How to Improve Voice Recognition on the Xbox One So It'll Better Understand You
Communication is the key to any healthy relationship, and when I say any, I mean human and non-human. Previously, one of the biggest culprits for not understanding what you meant was Siri, but now it looks like it has some competition with the new Kinect system, which can control practically everything on your Xbox One—if it can understand you.
Before you start screaming in frustration at your brand new Xbox One, try recalibrating your Kinect Sensor.
Turn up the volume on your television to normal TV watching levels. Now on your controller, hit the Menu button located just left of the X, Y, A, B buttons.
On your Xbox One, select Settings, then Kinect. Now move to Kinect doesn't hear me. On the next menu (Let's check your audio) select Start audio check.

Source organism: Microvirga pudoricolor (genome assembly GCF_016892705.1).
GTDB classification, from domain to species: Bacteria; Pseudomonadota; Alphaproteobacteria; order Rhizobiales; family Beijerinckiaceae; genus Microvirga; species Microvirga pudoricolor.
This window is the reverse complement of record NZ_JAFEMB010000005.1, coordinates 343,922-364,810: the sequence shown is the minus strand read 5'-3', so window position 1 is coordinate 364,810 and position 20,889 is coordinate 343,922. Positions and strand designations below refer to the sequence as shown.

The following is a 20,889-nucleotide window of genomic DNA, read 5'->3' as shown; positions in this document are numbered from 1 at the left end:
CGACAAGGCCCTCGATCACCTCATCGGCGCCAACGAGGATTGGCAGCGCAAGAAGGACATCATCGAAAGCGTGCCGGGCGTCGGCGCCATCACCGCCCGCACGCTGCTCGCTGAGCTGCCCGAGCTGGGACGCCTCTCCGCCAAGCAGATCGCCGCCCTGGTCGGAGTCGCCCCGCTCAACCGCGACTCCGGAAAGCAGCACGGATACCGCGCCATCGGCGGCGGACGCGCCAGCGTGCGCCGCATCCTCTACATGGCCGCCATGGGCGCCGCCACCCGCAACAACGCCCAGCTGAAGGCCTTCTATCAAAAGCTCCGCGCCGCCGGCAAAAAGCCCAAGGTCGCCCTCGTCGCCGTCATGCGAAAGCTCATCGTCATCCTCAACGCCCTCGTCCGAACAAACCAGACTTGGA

At this point, others have suggested turning the volume up as loud as it can go during the mic calibration on the Kinect (until it says too loud). Then lower it until you get just beneath the max threshold, then make sure that the room is a quiet as possible.
The sensor checks the background noise in the area and if there is not too much background noise, the system will automatically go to the next step. If there is too much background noise, you will need to minimize it as best you can and then run the audio check again.
During the audio check, the Kinect sensor will play a bunch of tones. If the tones are too low, a message appears asking you to turn up the volume of the speakers. This shouldn't occur if you do the threshold test listed above. Now, if the sound levels are loud enough, you'll see a message telling you the audio check was successful.
The system will take a few seconds to finalize calibration and then your should be good to command away.
For an extensive list of supported voice commands, as well as some more tips on using voice commands on your Xbox One, check out the Xbox One's support page.